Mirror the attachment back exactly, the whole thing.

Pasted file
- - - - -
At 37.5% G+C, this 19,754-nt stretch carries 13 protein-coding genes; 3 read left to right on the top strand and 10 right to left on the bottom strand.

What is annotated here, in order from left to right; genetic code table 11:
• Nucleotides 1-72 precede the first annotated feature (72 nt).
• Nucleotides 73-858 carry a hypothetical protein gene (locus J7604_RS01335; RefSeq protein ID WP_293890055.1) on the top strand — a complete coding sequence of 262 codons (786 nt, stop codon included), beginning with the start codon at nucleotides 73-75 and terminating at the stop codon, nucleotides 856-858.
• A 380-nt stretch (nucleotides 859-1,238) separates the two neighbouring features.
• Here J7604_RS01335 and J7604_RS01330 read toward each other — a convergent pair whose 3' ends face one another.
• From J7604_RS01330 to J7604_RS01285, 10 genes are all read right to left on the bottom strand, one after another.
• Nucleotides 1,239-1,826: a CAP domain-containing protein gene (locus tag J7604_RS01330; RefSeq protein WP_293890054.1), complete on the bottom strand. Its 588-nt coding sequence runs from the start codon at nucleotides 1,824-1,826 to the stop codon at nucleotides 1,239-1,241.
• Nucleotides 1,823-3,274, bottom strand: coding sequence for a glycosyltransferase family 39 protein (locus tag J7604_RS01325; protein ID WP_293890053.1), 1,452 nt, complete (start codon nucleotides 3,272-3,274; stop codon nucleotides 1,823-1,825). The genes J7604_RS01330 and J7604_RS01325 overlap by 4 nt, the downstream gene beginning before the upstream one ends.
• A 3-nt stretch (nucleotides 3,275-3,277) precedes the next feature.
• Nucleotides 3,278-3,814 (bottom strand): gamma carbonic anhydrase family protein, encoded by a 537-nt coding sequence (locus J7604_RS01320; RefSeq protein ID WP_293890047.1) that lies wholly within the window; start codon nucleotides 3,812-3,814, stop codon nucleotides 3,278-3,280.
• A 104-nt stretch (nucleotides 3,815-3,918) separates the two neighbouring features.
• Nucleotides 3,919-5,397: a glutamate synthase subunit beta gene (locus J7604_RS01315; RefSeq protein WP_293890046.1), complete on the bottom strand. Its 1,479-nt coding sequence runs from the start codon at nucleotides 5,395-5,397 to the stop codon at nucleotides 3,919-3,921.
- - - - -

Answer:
At 37.5% G+C, this 19,754-nt stretch carries 13 protein-coding genes; 3 read left to right on the top strand and 10 right to left on the bottom strand.

What is annotated here, in order from left to right; genetic code table 11:
• Nucleotides 1-72 precede the first annotated feature (72 nt).
• Nucleotides 73-858 carry a hypothetical protein gene (locus J7604_RS01335; RefSeq protein ID WP_293890055.1) on the top strand — a complete coding sequence of 262 codons (786 nt, stop codon included), beginning with the start codon at nucleotides 73-75 and terminating at the stop codon, nucleotides 856-858.
• A 380-nt stretch (nucleotides 859-1,238) separates the two neighbouring features.
• Here J7604_RS01335 and J7604_RS01330 read toward each other — a convergent pair whose 3' ends face one another.
• From J7604_RS01330 to J7604_RS01285, 10 genes are all read right to left on the bottom strand, one after another.
• Nucleotides 1,239-1,826: a CAP domain-containing protein gene (locus tag J7604_RS01330; RefSeq protein WP_293890054.1), complete on the bottom strand. Its 588-nt coding sequence runs from the start codon at nucleotides 1,824-1,826 to the stop codon at nucleotides 1,239-1,241.
• Nucleotides 1,823-3,274, bottom strand: coding sequence for a glycosyltransferase family 39 protein (locus tag J7604_RS01325; protein ID WP_293890053.1), 1,452 nt, complete (start codon nucleotides 3,272-3,274; stop codon nucleotides 1,823-1,825). The genes J7604_RS01330 and J7604_RS01325 overlap by 4 nt, the downstream gene beginning before the upstream one ends.
• A 3-nt stretch (nucleotides 3,275-3,277) precedes the next feature.
• Nucleotides 3,278-3,814 (bottom strand): gamma carbonic anhydrase family protein, encoded by a 537-nt coding sequence (locus J7604_RS01320; RefSeq protein ID WP_293890047.1) that lies wholly within the window; start codon nucleotides 3,812-3,814, stop codon nucleotides 3,278-3,280.
• A 104-nt stretch (nucleotides 3,815-3,918) separates the two neighbouring features.
• Nucleotides 3,919-5,397: a glutamate synthase subunit beta gene (locus J7604_RS01315; RefSeq protein WP_293890046.1), complete on the bottom strand. Its 1,479-nt coding sequence runs from the start codon at nucleotides 5,395-5,397 to the stop codon at nucleotides 3,919-3,921.